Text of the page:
A.D. 1240
Brit. Mus. Roy. MS. 2, A. xxii, fol. 14
C. 1375
Brit. Mus. Roy. MS. 20 B, vi, fol. 1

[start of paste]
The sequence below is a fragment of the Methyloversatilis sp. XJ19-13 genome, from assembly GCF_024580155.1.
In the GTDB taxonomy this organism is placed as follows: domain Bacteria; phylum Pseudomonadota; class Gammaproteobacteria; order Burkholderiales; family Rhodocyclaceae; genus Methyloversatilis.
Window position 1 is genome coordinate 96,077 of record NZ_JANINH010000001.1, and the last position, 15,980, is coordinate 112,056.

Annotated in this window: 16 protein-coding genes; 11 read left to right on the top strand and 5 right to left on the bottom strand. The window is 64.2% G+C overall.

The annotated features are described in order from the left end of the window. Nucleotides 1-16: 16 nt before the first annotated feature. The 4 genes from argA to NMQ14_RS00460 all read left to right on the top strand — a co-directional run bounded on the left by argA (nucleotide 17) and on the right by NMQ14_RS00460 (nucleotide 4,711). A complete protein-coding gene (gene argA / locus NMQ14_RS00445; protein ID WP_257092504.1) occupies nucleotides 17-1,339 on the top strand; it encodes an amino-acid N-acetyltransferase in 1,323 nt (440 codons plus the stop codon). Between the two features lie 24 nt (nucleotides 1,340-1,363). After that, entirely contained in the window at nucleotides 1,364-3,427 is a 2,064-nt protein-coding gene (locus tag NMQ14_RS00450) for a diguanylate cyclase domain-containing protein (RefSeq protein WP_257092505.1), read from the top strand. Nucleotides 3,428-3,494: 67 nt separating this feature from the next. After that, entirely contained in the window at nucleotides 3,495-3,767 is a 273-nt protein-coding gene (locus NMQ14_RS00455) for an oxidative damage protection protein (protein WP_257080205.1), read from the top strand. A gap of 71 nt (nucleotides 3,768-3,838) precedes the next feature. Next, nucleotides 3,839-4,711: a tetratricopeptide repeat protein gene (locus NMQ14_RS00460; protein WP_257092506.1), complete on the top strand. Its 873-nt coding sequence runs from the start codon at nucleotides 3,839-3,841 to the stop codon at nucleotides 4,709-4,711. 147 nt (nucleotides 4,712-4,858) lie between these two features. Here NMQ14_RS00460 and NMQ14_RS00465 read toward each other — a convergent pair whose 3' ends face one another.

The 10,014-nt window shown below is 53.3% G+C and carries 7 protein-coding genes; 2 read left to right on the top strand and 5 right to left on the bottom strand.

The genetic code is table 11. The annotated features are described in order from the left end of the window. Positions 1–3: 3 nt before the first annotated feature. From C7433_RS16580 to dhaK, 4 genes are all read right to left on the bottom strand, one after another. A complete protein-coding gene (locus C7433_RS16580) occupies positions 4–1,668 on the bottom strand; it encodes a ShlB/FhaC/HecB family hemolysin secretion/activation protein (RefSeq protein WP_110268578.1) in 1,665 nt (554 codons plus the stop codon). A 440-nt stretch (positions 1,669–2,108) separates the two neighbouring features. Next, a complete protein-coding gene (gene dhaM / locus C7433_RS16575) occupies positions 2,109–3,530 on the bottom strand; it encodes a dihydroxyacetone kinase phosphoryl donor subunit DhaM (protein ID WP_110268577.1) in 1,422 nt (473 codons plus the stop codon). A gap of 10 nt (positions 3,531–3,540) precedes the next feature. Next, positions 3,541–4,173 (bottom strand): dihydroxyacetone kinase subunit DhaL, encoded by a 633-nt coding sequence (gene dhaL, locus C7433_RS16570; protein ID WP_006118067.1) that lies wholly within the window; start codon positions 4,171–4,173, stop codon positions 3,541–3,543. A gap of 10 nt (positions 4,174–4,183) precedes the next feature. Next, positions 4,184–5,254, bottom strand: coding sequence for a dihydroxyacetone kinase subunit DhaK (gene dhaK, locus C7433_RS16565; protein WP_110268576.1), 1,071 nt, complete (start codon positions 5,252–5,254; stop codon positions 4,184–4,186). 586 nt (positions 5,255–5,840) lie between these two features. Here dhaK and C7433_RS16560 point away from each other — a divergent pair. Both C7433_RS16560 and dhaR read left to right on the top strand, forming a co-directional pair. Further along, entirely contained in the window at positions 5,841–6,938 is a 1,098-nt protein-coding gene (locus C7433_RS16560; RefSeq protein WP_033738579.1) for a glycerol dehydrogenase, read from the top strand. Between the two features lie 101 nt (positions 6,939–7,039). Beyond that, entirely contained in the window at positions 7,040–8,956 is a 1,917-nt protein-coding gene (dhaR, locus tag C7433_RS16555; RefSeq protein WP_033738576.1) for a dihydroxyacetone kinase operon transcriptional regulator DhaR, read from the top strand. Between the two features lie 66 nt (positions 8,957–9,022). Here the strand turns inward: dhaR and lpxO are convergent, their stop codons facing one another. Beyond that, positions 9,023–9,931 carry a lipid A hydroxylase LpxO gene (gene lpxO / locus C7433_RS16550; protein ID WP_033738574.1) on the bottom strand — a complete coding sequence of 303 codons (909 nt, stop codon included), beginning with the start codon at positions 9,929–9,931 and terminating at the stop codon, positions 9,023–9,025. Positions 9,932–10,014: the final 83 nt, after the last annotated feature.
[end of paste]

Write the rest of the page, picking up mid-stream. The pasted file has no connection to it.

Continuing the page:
Since 980 a considerable quantity of transcription and illumination must have been produced, notwithstanding disquiet, turbulence, and war. At Westminster the traditions of illumination seem to have followed the methods of the earlier Winchester school. But in the twelfth century English work shows, on the whole, a greater likeness to the contemporary work of Germany. Of Westminster work an example occurs among the Royal MSS. (2 A. 22). The subject is the Psalter, and the text is the handsome style of penmanship known as English Gothic of the latter part of the twelfth century. It would appear from the frequent occurrence of this particular service-book that it held the place of the later Book of Hours, and so we may expect a great similarity among different copies, both in the selection of the illustrations and their mode of treatment. It was usual in all such volumes to prefix to the text a series of subjects from the Old and New Testaments and the Lives of the Saints. Here we have them from the Life of the Virgin and from the Life of David, by no means unworthy samples of the school. One represents the Virgin and Child seated on a seat of the Germano-Byzantine type beneath an arch and within a square frame-border. The border seems first to have been flatly painted in two colours, pale blue and pale red ochre, and on this a foliage scroll of recurring forms in a bold dull red outline finely relieved with white. This is more or less repeated as the form of border to the other illuminations. Outside the whole is a characteristic slender frame of bright green in two tints. The arch overhead has two bands of vermilion, with white edge-reliefs and a central band of blue, again in two tints, with pairs of black cross-bars every half-inch or so resting on the capitals of the two pillars which form the sides of the scene. These pillars have each a green abacus at the top of each capital and scarlet bead below. Each pillar is of dappled red, marble-like porphyry, with plinths of scarlet and blue. Tiers of differently coloured steps separated by bands of scarlet, green, etc., form the seat. The Virgin wears the hood, cape, and robe of the Benedictine nun, but coloured grey, chocolate, and blue respectively. An under garment of pale amber completes her dress. The infant wears an amber tunic, wrapped in a scarlet robe. A very common embroidery of the drapery consists of little stars or triads of white studs. This also is a characteristic of German and early Netherlandish illumination. There is a rich gold brocade border to the blue robe of the Virgin. Both mother and child have round nimbuses, the former in plain circular bands of russet and orange, the latter consisting of bands of pale blue surmounted by a scarlet cross. Two lumps of green glass or metal hang from the arch. The background is a plate of gold. The flesh tones are livid, being of a pale greenish ochre tint. One other of the illuminations of this exceedingly interesting MS. may be mentioned, viz. the David playing his harp. He also wears three garments—a tunic of white shaded with pale blue, then another of lavender or lilac and having rich brocaded borders, and, lastly, a pallium or robe of pale chocolate lined with ermine; orange-coloured hose. The throne, like the previous one, is of several colours—slate-blue, green, orange, and white, with a buff cushion. Here is a back to the throne of a deep blue, with a background, as before, of bright flat gold. The white moulding is shaded with pale green, with bluish slate corners. The outer border is of the pale red ochre or pink, so common in later work in contrast with deep blue. An outer frame or edging of green completes the page. The harp is not gilded, but of a drab hue, with two quatrefoil studs or orifices in the frame, relieved as usual with fine edges of white. Compare this MS. with one in the Library at Lambeth.